After months of individual Commissioners and the Chair promising to do so, on December 15, 2021, the US Securities and Exchange Commission (SEC) issued proposed amendments to Rule 10b5-1 of the Securities Exchange Act of 1934, as well as proposing a number of additional disclosure requirements. According to the SEC’s press release, the purpose of the proposal is to address insider trading gaps and improve public reporting concerning corporate insiders’ transactions in company securities.

The Proposed Rule adds new conditions to the now more than 20 year old Rule 10b5-1, which provides an affirmative defense for corporate insiders to potential insider trading liability. Specifically, in terms of trading plans, the amendments contemplate a cooling off period, prior to any trading through the plan, of 120 days for officers or directors and 30 days for issuers, after the adoption of a new or modified trading plan. Officers and directors adopting or modifying a 10b5-1 plan would have to certify that they are not aware of material nonpublic information when entering into a plan. In addition, the affirmative defense will not apply where there are multiple, overlapping 10b5-1 plans that apply to the same publicly traded security. Further, 10b5-1 plans that are designed to execute only one trade would be limited to only one plan per 12 month period.

The rule proposal also provides for additional disclosures related to these plans and to trading in company securities by corporate insiders. Issuers would be required to disclose in their annual reports whether or not the company has adopted insider trading policies and procedures, and the substance of those policies. Needless to say, if an issuer has not adopted such policies and procedures, the Commission would like that to be disclosed, as well, along with an explanation. Under the new proposal, issuers must disclose options grant practices, as well as publicly disclosing those grants, in the form of a table that includes pricing information, where such grants are made within 14 days of the company’s release of any material nonpublic information. Issuers would further be required to disclose the adoption or termination of any Rule 10b5-1 trading plans and the terms of those plans. The proposal also contemplates changes to Forms 4 and 5, adding a check box, so that Section 16 officers and directors can note whether the reported transactions were subject to a 10b5-1 trading plan. Finally, under the proposal, those same Section 16 officers and directors will also be required to disclose on Form 4 any gifts of securities.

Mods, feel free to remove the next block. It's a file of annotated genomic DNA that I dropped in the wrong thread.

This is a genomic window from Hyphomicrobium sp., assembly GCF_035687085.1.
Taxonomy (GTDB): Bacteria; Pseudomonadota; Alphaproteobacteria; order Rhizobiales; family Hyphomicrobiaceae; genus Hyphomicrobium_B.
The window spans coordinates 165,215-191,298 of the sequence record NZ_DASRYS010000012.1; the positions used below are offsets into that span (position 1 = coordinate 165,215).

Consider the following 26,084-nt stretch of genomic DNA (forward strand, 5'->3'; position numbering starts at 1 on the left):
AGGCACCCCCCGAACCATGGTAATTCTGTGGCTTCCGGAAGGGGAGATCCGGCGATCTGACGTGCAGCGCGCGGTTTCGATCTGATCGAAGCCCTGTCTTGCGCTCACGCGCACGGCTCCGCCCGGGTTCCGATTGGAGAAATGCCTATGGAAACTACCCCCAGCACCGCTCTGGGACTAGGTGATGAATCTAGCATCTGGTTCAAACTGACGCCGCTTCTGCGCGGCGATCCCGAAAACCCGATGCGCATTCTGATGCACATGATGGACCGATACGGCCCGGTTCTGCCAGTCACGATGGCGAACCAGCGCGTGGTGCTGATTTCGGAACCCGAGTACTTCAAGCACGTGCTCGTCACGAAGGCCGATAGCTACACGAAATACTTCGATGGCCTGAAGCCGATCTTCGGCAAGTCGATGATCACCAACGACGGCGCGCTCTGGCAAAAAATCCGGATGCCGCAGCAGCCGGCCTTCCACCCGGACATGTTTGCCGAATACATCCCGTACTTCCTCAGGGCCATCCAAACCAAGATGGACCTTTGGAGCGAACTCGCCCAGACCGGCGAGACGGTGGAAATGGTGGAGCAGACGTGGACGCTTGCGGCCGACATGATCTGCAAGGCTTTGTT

The Proposed Rule has the full support of three of the five Commission members, with Commissioner Peirce and Commissioner Roisman generally supporting amendments to Rule 10b5-1 and recognizing the need for a rulemaking here, but taking issue with the disclosure provisions (Peirce), and the rulemaking process generally and scope of the amendments overall (Roisman). As such, once comments are in, we can expect that the amendments, in some form, will be adopted.

This rule proposal is subject to public comment for 45 days after publication in the Federal Register, after which the Commission and its staff will determine whether revisions are needed, prior to promulgating final rule amendments. Should you have interest in commenting, or if you have questions about the proposal, please let us know and we would be happy to assist.

Author

Amy serves as the Co-Chair of Baker McKenzie's North America Financial Regulation & Enforcement Practice, which provides clients with a full range of regulatory advice and enforcement counseling. Amy also serves on the steering committees of the Firm's Global Financial Services Regulatory and Global Financial Institutions Groups.